On June 1st, Alabama will no longer charge sales tax on U.S. coins, currency, and precious metals bullion sales. Here’s the details…
by Dave Harper via Numismatic News
The Industry Council for Tangible Assets has notched another sales tax win.
Alabama becomes the 37th state to exempt sales of gold, silver, platinum and palladium bullion and money, ICTA’s David Crenshaw reports.
Numismatic commerce can blossom thanks to Gov. Kay Ivey. She signed into law Senate Bill 156 on March 6 to create a sales and use tax exemption on U.S.. coins and currency and precious metals bullion sales.
Of course, she isn’t the only one who deserves the high praise of collectors.
“The bill’s author, Senator Tim Melson along with its House sponsor, Representative Ron Johnson, championed the bill through the legislature,” said Phil Darby (J & P Coins and Currency in Helena).
“Alabama coin businesses and collectors owe them a debt of gratitude,” Darby said.
Collectors and bullion buyers often don’t care about politics.
They just do business in states where they are not whacked when they make their purchases.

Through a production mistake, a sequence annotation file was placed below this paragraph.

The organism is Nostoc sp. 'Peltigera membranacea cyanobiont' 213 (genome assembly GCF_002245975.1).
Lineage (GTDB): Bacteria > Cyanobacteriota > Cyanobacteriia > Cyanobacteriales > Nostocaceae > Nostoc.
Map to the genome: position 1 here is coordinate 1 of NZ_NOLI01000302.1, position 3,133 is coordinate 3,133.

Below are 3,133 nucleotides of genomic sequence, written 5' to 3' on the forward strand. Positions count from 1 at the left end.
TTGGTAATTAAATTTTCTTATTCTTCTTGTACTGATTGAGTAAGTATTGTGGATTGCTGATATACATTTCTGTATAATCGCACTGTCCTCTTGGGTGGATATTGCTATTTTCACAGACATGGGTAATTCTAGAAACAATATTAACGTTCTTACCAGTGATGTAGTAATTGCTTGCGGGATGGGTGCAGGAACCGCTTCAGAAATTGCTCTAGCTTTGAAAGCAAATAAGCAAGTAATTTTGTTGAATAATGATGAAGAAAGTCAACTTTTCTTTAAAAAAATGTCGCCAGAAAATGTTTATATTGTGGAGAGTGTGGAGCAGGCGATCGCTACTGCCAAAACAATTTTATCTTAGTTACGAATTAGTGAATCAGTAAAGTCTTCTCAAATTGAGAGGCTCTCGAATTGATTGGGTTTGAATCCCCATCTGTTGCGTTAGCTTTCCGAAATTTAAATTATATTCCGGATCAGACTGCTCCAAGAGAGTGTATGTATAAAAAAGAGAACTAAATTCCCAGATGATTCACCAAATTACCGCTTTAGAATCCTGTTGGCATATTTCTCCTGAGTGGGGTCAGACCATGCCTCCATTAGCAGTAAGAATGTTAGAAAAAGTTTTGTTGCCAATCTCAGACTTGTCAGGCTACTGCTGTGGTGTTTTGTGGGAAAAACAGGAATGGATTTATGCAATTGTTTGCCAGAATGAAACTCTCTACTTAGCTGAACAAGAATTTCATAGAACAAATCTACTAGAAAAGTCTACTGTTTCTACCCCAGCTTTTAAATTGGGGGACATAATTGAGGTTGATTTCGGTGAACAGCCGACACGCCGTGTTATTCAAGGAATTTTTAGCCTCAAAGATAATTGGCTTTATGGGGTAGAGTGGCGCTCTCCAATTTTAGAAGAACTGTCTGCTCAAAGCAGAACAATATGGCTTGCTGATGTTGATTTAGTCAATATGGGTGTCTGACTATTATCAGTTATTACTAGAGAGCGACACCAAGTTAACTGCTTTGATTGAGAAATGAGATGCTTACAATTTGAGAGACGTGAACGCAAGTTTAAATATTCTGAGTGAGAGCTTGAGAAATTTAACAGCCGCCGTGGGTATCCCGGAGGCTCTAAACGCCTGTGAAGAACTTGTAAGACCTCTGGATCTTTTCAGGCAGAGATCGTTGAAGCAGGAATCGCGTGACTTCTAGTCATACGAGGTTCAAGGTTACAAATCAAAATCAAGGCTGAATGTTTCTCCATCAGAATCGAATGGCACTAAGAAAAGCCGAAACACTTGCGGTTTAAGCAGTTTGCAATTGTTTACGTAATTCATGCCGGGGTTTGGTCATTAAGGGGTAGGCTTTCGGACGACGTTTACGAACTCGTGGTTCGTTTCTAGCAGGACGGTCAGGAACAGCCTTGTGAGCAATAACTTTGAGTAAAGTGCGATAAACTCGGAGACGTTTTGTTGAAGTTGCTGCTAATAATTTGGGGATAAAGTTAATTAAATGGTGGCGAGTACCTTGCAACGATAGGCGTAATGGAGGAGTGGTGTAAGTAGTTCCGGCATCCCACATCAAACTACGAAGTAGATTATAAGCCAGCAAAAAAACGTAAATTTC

Fortunately for all of us, ICTA and its allies in the state’s coin dealer community do the heavy lifting.
According to Crenshaw, in the summer of 2016, Darby and Steve Caiola (Alabama Gold Refinery of Homewood) started collaborating with ICTA to obtain the exemption.
Darby and Caiola hired Graham Champion of Public Strategies in Montgomery, Alabama’s capital city, as the campaign’s lobbyist.
Darby, Caiola, Champion, ICTA treasurer Pat Heller and Crenshaw, who is ICTA’s chief operating officer, met with the state’s department of revenue deputy commissioner Michael Gamble to lay the exemption’s groundwork.
The first legislation died last year.
In the next legislative session, Champion secured Rep. Johnson to sponsor House legislation.
“We promoted the sales tax exemption as a legitimate jobs and economic development issue with the legislators,” Champion said.
“We were pleased with the unanimous support of our legislation in both houses, recognizing the benefits to the state’s revenue, to in-state businesses, and to in-state investors and collectors from eliminating the sales tax,” Champion said.
Crenshaw says the new law takes effect June 1.
Alabama is now eligible to host a national coin show such as the Whitman Coin & Collectibles Expo.
“We have discussed the possibility of hosting a show in Alabama. However, we have been reluctant because of the sales tax obstacle,” said Mary Burleson, president of Whitman Publishing.
Perhaps the creation of a new coin show will demonstrate to the 13 remaining states the economic benefits of this sales tax exemption.
Buzz blogger Dave Harper won the Numismatic Literary Guild Award for Best Blog for the third time in 2017 . He is editor of the weekly newspaper “Numismatic News.”
• Like this blog? Read more by subscribing to Numismatic News.